DÍA 3: LUNES
LUNES: We started this day exceptionally early, 6:15am for spinach omelets and 7am departure by chicken bus to Concepción Chiquirichapa with midwifery students and other women from the community. I witnessed children eating cotton candy outside of school at 7:20AM ;( AQ' AB' AL is a special day in the Mayan calendar, it symbolizes renewal of energy and is a day of hope for a better future.
Adelino, a Mayan Priest and Anthropology professor would lead our Mayan ceremony on the sacred mountain of Po'píl. The Mayans are very connected to nature and astronomy, which I am also very into. We were told to bring offerings to the ceremony, offerings of the elements. (I acquired a stack of corn husks, however, I was prepared to offered rose quartz that I brought along with me!)
There were six big candles that we began the ceremony with. Red, Black, White, and Yellow...all colors of corn, we stood in each direction and pray to the N,S,E,W before lighting these candles in our fire. Blue represented the Sky and Green represented the Earth. I was one of six volunteers to hold these candles. I held Yellow, which is the color of the South. It represents the energy of life and is used for health, protection, and helping adults. Yellow is related to the water elements, as well, as plants and seeds. Yellow is directly connected to material things and material manifestation. We offered so many other things, like tobacco, chocolate, seeds. We prayed for abundance, opportunity, loved ones who are no longer with us (which is where I got highly emotional).
The ceremony lasted quite awhile, we lit so many candles, practiced rituals by the 13s, shared a bottle of moonshine, and at the end, prayed for those who never expressed gratitude for what the have. It was emotionally enchanting and draining, all at the same time. For the entire duration of our ceremony, there were three women engaging in their own ceremony nearby. By the looks of the three chickens they sacrificing, they were seeking healing for someone who was sick. As soon as we finished, it started to rain. This seemed to be a theme throughout the week, once we were done with our business, then it would rain. Perfect timing, always.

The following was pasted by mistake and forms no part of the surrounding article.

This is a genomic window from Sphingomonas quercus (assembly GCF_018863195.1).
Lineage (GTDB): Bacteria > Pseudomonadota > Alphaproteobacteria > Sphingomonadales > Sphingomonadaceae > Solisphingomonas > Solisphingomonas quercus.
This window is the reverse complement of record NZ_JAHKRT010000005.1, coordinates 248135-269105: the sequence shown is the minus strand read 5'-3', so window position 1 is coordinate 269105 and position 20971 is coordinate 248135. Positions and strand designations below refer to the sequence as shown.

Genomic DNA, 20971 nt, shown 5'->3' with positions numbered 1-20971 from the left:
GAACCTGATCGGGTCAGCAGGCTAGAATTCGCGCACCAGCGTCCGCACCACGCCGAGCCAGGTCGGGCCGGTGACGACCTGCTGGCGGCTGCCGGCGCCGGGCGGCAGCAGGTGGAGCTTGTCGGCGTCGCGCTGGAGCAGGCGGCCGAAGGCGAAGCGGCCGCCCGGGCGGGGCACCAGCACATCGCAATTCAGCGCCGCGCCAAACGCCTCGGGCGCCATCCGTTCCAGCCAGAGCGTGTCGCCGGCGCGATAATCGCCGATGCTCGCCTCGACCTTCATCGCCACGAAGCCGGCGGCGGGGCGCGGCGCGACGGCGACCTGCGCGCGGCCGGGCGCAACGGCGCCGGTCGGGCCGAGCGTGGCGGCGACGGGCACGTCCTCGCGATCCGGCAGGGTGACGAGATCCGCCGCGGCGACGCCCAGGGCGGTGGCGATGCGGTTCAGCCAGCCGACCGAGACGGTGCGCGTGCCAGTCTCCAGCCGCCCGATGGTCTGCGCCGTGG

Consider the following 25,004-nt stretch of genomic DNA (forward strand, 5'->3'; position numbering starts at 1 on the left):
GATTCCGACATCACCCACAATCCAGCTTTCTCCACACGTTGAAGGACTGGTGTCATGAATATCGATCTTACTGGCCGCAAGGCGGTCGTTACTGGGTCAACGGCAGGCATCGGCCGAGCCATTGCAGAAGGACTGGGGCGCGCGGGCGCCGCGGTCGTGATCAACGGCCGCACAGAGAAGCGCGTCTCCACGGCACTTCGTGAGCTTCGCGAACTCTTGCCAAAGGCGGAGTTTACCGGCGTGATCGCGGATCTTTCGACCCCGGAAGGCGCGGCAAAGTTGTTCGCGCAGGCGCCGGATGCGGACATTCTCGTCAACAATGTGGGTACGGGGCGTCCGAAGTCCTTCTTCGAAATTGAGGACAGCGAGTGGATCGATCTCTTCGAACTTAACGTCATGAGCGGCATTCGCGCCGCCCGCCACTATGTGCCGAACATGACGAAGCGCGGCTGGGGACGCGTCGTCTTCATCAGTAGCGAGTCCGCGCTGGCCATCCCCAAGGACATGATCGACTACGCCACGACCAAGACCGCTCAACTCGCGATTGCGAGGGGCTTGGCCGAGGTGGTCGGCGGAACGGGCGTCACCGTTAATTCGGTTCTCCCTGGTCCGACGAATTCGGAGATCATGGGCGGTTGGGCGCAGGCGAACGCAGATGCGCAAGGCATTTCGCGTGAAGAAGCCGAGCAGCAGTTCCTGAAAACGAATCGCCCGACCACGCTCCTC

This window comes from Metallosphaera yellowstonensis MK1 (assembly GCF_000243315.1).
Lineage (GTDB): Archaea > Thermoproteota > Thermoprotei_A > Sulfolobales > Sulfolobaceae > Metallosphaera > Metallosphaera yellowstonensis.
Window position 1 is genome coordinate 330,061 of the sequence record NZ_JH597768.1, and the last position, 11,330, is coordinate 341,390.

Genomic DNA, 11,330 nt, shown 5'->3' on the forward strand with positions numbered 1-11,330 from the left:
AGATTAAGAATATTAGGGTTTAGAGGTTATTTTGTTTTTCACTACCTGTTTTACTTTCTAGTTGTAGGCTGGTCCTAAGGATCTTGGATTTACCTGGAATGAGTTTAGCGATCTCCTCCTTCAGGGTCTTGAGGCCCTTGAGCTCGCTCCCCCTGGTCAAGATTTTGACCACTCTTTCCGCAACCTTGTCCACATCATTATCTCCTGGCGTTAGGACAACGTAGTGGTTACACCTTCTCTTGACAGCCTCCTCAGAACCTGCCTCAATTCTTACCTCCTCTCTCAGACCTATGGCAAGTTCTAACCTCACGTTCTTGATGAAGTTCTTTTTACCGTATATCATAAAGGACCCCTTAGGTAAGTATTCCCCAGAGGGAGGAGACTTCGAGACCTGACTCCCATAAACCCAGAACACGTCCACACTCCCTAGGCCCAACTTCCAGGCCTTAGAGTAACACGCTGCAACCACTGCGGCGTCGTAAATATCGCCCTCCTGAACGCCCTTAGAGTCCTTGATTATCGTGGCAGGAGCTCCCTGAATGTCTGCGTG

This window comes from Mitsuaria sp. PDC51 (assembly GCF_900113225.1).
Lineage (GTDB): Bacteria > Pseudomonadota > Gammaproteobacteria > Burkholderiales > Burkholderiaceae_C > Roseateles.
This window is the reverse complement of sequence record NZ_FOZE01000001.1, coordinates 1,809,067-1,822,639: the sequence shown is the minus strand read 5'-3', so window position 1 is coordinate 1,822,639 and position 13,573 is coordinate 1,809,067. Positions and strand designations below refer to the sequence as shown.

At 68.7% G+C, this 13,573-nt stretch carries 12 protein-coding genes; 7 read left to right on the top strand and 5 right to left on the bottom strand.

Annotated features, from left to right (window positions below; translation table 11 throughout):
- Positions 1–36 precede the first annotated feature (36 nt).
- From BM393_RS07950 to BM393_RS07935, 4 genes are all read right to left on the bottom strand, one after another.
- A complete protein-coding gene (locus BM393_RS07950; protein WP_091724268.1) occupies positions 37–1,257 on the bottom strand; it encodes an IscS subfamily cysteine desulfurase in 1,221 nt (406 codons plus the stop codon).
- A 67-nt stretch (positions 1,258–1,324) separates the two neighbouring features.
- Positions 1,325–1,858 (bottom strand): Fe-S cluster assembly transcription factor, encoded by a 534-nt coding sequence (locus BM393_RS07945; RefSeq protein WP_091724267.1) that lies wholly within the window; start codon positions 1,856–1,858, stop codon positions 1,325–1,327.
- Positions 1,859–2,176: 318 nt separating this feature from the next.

We had lunch at CODECOT, the facility where las comadronas receive their training. I learned during this event that my trip is paying for 28 midwives to attend a 2 year training. Maternal mortality rates are incredibly high in Guatemala, especially in rural, indigenous communities. 29% of indigenous women give birth in a healthcare facility. Access to medical facilities is not always easy and with 20 Mayan languages, language barriers can often present problems. Training midwives within their communities is so important.
In their 2 year program, the students will learn about Mayan medicine, prenatal care, and mental health. They will spend 6 months at a local hospital for their clinicals. Often times, midwives are not recognized by Western hospitals as medical professionals. We heard stories from many of the comadronas about how they came to find their destiny as midwives. Dreams of hands, flowers, ducklings, and 'receiving a baby' were a few symbols that the students saw as a calling to midwifery. The psyche of the midwife is so important and they promote self-care. Not only do midwives take care of the mothers throughout their pregnancies, but it is the duty of the comadrona to detect and protect bad energies of guests who come around the babies, this idea is known as Mal De Ojo.
Many of our presentations had to be translated from Mam or K'Iche to Spanish to English. I was proud of myself when I was able to understand the Spanish translation, which was pretty much all the time!
After our long day, we walked through Parque Central to XelaPan, a panaderia that I heard be compared to Panera, except I didn't see any bread bowls. I loaded up on pastries, chocolate with sprinkles, a powdered doughnut filled with black bean paste, and a period cupcake. My housemates went to the bank next door to exchange money but the banks in Guatemala pretty much won't take currency smaller than a $50 or $100 bill. When they did accept $20s or $10s, they had to be perfectly crispy and not folded/torn whatsoever. I didn't have this problem because I exchanged my currency before my trip BUT consider this information, if you plan to head to Guatemala anytime soon.
After spaghetti and split pea soup, I went to bed at 8pm. This bedtime would be pretty common during my trip.
Check out my complete Guatemala album on Flickr!